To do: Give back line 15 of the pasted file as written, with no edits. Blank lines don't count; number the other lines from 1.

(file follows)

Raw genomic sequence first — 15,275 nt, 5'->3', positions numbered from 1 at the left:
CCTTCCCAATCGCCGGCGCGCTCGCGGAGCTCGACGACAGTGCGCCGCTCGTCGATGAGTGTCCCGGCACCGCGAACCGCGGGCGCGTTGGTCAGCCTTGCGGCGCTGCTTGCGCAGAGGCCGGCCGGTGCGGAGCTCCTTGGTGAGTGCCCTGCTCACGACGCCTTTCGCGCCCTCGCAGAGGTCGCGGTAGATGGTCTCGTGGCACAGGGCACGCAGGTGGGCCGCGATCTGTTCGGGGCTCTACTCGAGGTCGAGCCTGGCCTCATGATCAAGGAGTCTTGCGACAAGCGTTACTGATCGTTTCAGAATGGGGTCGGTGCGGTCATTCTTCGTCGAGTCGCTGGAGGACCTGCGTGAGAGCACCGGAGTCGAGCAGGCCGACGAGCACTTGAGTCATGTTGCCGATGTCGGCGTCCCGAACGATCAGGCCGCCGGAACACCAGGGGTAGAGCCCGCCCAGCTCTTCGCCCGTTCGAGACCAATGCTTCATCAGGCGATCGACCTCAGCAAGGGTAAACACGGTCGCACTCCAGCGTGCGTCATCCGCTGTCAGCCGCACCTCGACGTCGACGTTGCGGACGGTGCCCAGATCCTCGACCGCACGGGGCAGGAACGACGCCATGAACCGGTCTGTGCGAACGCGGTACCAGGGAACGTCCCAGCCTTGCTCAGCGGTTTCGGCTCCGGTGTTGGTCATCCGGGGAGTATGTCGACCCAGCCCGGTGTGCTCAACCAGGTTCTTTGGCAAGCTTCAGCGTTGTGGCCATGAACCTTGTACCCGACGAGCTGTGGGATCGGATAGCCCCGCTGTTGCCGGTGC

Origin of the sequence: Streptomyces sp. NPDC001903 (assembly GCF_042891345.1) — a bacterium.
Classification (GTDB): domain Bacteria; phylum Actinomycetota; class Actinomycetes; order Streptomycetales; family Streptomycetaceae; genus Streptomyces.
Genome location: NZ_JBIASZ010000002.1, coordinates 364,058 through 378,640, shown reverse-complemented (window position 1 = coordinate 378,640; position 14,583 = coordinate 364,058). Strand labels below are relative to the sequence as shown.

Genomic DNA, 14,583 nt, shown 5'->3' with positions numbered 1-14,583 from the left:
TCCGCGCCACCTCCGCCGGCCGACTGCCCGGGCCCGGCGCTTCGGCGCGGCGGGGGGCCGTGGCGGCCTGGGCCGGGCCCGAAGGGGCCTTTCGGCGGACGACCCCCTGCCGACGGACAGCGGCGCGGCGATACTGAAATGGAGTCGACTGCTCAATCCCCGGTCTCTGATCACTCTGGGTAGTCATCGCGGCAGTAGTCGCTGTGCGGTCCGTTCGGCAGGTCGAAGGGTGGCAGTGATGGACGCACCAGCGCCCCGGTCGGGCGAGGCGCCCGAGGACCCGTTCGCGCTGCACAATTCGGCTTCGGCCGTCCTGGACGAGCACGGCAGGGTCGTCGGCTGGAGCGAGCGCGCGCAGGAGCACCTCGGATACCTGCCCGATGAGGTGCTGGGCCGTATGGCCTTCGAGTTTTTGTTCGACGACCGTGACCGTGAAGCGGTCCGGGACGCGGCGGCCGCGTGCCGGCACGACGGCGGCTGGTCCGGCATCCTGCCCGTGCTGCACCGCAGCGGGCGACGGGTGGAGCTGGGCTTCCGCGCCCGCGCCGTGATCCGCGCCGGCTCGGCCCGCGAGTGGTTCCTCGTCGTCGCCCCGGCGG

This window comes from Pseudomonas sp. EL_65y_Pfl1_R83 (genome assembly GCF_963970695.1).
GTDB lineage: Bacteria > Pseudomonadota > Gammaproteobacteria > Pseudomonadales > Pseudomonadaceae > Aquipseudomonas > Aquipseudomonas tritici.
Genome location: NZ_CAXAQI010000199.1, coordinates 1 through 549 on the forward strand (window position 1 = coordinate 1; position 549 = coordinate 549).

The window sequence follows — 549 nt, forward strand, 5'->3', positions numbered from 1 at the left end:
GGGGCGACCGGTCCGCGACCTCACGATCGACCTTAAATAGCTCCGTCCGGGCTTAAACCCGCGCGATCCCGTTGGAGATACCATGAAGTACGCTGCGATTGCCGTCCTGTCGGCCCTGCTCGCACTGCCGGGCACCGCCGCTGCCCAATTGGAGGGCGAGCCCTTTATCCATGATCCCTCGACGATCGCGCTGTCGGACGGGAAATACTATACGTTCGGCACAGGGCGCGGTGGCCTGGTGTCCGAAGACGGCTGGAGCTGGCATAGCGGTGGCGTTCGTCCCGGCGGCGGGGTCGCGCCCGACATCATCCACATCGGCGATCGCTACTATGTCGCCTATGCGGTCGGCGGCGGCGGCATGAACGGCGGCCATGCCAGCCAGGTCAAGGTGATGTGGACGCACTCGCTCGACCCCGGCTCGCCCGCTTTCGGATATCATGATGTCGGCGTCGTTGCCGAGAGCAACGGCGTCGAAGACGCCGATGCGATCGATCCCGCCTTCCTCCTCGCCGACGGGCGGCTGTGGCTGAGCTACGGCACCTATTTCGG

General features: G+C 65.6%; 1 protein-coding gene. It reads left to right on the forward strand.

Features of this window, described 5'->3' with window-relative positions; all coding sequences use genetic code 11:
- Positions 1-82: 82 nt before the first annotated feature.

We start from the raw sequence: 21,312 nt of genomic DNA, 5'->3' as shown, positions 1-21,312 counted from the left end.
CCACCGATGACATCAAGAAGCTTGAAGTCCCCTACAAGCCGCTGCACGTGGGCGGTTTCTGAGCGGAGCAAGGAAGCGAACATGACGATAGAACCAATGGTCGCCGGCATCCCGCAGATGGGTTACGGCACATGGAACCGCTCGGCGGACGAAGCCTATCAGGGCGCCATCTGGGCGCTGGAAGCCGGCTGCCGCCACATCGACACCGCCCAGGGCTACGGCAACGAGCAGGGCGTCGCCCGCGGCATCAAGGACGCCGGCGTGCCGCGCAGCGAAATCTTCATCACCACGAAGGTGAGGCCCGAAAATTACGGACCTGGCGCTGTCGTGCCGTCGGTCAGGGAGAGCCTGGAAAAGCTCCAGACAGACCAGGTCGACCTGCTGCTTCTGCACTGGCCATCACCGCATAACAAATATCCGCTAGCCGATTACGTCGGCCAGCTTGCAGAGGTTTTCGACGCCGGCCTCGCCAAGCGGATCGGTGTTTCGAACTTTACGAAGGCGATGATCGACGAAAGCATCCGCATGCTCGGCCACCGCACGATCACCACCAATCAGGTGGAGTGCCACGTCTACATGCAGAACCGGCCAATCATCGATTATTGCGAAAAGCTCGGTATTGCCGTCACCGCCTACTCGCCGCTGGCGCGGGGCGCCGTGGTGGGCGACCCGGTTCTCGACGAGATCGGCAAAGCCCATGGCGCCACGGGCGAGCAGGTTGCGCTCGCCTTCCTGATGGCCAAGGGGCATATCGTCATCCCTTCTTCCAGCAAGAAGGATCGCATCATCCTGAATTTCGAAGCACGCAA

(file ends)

- Positions 1-82: 82 nt before the first annotated feature.